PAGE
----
A Nazi prison where hundreds of prisoners were shot dead is now a hotel - for those who are brave enough to stay.
Built around 1900, the Karosta Prison in Latvia was initially used as an infirmary before it was converted into a military prison.
During World War II, the Nazis sentenced Latvian deserters to death, executing most of the prisoners by gunshot.
Above the door in the solitary confinement cell is the inscription - "izeja no elles," Latvian for "exit from hell."
Karosta's brutal history has led to many stories of its alleged haunting. People have reported cell doors opening by themselves and lightbulbs unscrewing out of fixtures.
Today, guards still walk Karosta’s halls. However, the prisoners are there by choice.
It operates as a boutique hotel for guests looking for a unique experience.
Visitors can take a quick guided tour of the facility, or they can choose the full Karosta experience, which includes prisoner garb, interrogation, harassment, and being locked into a cold cell for a night.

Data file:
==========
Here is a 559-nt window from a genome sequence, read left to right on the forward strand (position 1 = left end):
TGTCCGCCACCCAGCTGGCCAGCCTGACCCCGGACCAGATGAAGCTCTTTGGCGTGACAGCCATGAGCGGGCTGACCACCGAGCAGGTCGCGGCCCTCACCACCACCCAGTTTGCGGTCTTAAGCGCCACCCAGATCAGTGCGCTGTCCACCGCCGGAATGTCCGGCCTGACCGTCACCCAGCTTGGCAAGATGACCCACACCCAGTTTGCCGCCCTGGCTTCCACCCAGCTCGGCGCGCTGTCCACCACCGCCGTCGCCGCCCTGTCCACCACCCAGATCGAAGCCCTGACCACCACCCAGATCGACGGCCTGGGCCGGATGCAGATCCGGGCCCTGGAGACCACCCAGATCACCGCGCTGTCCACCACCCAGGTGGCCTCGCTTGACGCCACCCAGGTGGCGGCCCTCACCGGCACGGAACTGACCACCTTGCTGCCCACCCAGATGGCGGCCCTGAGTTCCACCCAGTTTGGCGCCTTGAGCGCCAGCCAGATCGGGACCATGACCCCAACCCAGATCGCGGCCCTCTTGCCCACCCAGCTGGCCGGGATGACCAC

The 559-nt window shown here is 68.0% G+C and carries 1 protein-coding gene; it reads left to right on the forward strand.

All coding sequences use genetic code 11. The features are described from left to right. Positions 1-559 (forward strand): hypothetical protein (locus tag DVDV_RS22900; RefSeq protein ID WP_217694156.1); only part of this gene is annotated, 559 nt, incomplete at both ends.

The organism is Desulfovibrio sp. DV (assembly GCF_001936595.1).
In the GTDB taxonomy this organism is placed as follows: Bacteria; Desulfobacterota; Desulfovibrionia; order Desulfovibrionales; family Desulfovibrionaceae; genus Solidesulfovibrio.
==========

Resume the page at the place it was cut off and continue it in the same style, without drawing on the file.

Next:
Disobedience is punished with insults, exercise, and cleaning.
The experience costs £25 for a double cell, with "breakfast in bed" served by your guard for an extra £4.
While certainly not a luxurious stay, the prison hotel has received dozens of five-star reviews on Trip Advisor.
"The Soviet prison experience precedes sleeping," one five star reviewer wrote.
"The three hour program about the prison is intense and one should not take this lightly," another said.
"Definitely not a comfortable experience, (dark and foreboding in the prison by night), but one I'd certainly recommend if you're looking for something completely different."